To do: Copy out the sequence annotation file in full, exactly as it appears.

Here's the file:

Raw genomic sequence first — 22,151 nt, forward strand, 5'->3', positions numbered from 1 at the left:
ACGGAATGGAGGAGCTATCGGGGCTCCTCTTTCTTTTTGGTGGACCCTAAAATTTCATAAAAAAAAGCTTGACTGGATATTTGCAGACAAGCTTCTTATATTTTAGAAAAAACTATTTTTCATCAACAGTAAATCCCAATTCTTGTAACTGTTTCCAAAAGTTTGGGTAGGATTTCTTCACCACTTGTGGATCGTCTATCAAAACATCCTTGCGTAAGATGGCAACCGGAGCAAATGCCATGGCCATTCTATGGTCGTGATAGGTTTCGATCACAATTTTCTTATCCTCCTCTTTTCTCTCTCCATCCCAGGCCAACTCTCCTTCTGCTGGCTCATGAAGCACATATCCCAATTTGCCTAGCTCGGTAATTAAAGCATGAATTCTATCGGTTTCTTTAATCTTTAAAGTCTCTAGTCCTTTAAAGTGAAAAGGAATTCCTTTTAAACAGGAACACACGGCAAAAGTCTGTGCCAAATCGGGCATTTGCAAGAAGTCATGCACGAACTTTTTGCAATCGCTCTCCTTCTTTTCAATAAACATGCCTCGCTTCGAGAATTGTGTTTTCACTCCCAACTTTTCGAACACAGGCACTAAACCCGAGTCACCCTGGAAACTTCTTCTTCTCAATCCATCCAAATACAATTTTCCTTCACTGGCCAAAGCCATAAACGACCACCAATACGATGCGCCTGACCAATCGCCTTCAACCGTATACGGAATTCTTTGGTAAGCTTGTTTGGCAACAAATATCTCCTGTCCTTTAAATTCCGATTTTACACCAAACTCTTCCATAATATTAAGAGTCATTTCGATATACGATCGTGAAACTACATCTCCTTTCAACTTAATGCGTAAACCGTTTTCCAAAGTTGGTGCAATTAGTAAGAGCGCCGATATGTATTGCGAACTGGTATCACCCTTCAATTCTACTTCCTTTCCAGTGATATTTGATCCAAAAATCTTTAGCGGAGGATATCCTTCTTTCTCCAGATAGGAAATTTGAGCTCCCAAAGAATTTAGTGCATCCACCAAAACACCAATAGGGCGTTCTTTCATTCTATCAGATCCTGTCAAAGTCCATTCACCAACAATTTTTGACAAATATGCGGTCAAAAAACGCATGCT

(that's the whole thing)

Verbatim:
Raw genomic sequence first — 22,151 nt, forward strand, 5'->3', positions numbered from 1 at the left:
ACGGAATGGAGGAGCTATCGGGGCTCCTCTTTCTTTTTGGTGGACCCTAAAATTTCATAAAAAAAAGCTTGACTGGATATTTGCAGACAAGCTTCTTATATTTTAGAAAAAACTATTTTTCATCAACAGTAAATCCCAATTCTTGTAACTGTTTCCAAAAGTTTGGGTAGGATTTCTTCACCACTTGTGGATCGTCTATCAAAACATCCTTGCGTAAGATGGCAACCGGAGCAAATGCCATGGCCATTCTATGGTCGTGATAGGTTTCGATCACAATTTTCTTATCCTCCTCTTTTCTCTCTCCATCCCAGGCCAACTCTCCTTCTGCTGGCTCATGAAGCACATATCCCAATTTGCCTAGCTCGGTAATTAAAGCATGAATTCTATCGGTTTCTTTAATCTTTAAAGTCTCTAGTCCTTTAAAGTGAAAAGGAATTCCTTTTAAACAGGAACACACGGCAAAAGTCTGTGCCAAATCGGGCATTTGCAAGAAGTCATGCACGAACTTTTTGCAATCGCTCTCCTTCTTTTCAATAAACATGCCTCGCTTCGAGAATTGTGTTTTCACTCCCAACTTTTCGAACACAGGCACTAAACCCGAGTCACCCTGGAAACTTCTTCTTCTCAATCCATCCAAATACAATTTTCCTTCACTGGCCAAAGCCATAAACGACCACCAATACGATGCGCCTGACCAATCGCCTTCAACCGTATACGGAATTCTTTGGTAAGCTTGTTTGGCAACAAATATCTCCTGTCCTTTAAATTCCGATTTTACACCAAACTCTTCCATAATATTAAGAGTCATTTCGATATACGATCGTGAAACTACATCTCCTTTCAACTTAATGCGTAAACCGTTTTCCAAAGTTGGTGCAATTAGTAAGAGCGCCGATATGTATTGCGAACTGGTATCACCCTTCAATTCTACTTCCTTTCCAGTGATATTTGATCCAAAAATCTTTAGCGGAGGATATCCTTCTTTCTCCAGATAGGAAATTTGAGCTCCCAAAGAATTTAGTGCATCCACCAAAACACCAATAGGGCGTTCTTTCATTCTATCAGATCCTGTCAAAGTCCATTCACCAACAATTTTTGACAAATATGCGGTCAAAAAACGCATGCT